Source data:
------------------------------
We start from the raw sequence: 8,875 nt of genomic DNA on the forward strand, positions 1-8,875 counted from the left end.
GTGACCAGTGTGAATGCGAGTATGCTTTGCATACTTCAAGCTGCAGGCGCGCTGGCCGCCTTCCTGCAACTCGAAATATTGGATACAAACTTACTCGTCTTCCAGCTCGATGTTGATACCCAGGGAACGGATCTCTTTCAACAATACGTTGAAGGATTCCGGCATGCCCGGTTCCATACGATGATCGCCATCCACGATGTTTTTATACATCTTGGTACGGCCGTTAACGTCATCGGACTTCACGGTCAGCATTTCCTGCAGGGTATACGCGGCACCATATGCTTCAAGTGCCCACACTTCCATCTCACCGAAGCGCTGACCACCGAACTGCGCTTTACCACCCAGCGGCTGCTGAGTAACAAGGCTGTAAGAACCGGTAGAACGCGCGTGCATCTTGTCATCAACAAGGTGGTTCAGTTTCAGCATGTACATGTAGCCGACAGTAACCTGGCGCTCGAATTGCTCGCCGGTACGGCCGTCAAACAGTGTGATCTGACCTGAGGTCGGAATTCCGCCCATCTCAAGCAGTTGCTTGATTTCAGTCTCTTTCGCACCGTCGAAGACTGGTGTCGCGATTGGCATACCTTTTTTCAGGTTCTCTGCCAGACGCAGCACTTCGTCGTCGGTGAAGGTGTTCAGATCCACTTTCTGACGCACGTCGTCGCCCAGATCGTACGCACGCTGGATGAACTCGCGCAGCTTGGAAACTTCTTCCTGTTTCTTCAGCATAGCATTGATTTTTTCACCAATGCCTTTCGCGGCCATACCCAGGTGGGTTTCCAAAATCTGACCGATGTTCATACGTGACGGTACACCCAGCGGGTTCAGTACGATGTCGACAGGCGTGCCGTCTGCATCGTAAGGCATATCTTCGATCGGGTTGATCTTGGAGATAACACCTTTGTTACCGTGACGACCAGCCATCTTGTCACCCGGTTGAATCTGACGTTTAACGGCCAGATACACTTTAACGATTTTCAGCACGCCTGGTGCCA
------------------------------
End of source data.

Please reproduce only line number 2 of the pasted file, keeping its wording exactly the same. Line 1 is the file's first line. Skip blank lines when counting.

GTGACCAGTGTGAATGCGAGTATGCTTTGCATACTTCAAGCTGCAGGCGCGCTGGCCGCCTTCCTGCAACTCGAAATATTGGATACAAACTTACTCGTCTTCCAGCTCGATGTTGATACCCAGGGAACGGATCTCTTTCAACAATACGTTGAAGGATTCCGGCATGCCCGGTTCCATACGATGATCGCCATCCACGATGTTTTTATACATCTTGGTACGGCCGTTAACGTCATCGGACTTCACGGTCAGCATTTCCTGCAGGGTATACGCGGCACCATATGCTTCAAGTGCCCACACTTCCATCTCACCGAAGCGCTGACCACCGAACTGCGCTTTACCACCCAGCGGCTGCTGAGTAACAAGGCTGTAAGAACCGGTAGAACGCGCGTGCATCTTGTCATCAACAAGGTGGTTCAGTTTCAGCATGTACATGTAGCCGACAGTAACCTGGCGCTCGAATTGCTCGCCGGTACGGCCGTCAAACAGTGTGATCTGACCTGAGGTCGGAATTCCGCCCATCTCAAGCAGTTGCTTGATTTCAGTCTCTTTCGCACCGTCGAAGACTGGTGTCGCGATTGGCATACCTTTTTTCAGGTTCTCTGCCAGACGCAGCACTTCGTCGTCGGTGAAGGTGTTCAGATCCACTTTCTGACGCACGTCGTCGCCCAGATCGTACGCACGCTGGATGAACTCGCGCAGCTTGGAAACTTCTTCCTGTTTCTTCAGCATAGCATTGATTTTTTCACCAATGCCTTTCGCGGCCATACCCAGGTGGGTTTCCAAAATCTGACCGATGTTCATACGTGACGGTACACCCAGCGGGTTCAGTACGATGTCGACAGGCGTGCCGTCTGCATCGTAAGGCATATCTTCGATCGGGTTGATCTTGGAGATAACACCTTTGTTACCGTGACGACCAGCCATCTTGTCACCCGGTTGAATCTGACGTTTAACGGCCAGATACACTTTAACGATTTTCAGCACGCCTGGTGCCA